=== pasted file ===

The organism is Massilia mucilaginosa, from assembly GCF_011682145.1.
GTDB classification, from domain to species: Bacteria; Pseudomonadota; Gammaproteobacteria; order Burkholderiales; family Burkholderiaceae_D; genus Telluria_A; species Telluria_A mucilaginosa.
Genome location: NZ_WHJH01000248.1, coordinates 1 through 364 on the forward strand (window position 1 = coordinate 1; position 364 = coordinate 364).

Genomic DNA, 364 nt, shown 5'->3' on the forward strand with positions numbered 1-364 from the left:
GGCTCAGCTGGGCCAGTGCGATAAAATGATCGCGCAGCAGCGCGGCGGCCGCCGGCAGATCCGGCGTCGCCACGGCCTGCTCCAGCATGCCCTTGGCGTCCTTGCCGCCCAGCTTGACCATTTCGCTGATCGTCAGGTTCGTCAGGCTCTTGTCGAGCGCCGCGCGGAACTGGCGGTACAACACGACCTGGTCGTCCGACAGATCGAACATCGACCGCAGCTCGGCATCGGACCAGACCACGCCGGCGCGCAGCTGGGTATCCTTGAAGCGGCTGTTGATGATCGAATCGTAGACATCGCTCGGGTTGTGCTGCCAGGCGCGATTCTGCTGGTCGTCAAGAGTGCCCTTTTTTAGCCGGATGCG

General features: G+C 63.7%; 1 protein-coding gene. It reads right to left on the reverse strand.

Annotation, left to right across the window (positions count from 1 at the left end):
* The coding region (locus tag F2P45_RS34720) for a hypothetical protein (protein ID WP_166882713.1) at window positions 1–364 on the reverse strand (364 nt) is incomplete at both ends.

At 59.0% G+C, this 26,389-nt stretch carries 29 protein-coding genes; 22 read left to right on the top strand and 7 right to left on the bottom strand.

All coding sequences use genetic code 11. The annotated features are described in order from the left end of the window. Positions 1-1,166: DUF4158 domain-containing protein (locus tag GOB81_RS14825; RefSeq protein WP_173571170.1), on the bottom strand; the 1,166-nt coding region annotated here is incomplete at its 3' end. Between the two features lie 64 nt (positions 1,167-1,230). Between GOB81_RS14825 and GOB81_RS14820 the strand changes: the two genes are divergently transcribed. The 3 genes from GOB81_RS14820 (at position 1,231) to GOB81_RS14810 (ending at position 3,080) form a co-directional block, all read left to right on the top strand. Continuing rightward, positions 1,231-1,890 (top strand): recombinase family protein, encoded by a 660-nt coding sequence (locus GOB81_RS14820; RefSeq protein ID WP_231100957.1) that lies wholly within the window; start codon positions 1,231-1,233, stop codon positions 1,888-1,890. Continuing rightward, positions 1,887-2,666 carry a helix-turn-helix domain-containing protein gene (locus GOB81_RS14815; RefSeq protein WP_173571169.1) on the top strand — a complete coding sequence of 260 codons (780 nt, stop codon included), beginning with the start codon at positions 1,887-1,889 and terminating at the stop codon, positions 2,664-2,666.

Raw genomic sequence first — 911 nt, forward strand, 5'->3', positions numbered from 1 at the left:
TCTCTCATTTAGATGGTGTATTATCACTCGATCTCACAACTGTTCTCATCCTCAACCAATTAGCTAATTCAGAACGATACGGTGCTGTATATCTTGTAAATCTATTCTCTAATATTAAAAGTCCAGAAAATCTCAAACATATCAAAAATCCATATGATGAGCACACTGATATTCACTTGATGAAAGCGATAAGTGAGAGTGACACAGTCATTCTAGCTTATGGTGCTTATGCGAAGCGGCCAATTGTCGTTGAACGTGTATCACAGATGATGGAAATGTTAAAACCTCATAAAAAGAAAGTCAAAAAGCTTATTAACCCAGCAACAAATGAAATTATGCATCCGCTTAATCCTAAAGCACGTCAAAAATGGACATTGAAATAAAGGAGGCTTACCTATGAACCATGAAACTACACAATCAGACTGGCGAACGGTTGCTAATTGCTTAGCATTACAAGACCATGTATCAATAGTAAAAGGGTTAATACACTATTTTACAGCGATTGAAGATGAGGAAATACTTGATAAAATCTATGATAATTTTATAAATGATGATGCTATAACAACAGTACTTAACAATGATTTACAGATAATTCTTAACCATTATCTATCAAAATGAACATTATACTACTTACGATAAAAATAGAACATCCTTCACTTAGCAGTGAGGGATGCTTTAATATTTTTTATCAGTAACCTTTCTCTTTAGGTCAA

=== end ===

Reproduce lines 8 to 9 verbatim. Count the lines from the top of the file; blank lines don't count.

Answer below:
* The coding region (locus tag F2P45_RS34720) for a hypothetical protein (protein ID WP_166882713.1) at window positions 1–364 on the reverse strand (364 nt) is incomplete at both ends.

At 59.0% G+C, this 26,389-nt stretch carries 29 protein-coding genes; 22 read left to right on the top strand and 7 right to left on the bottom strand.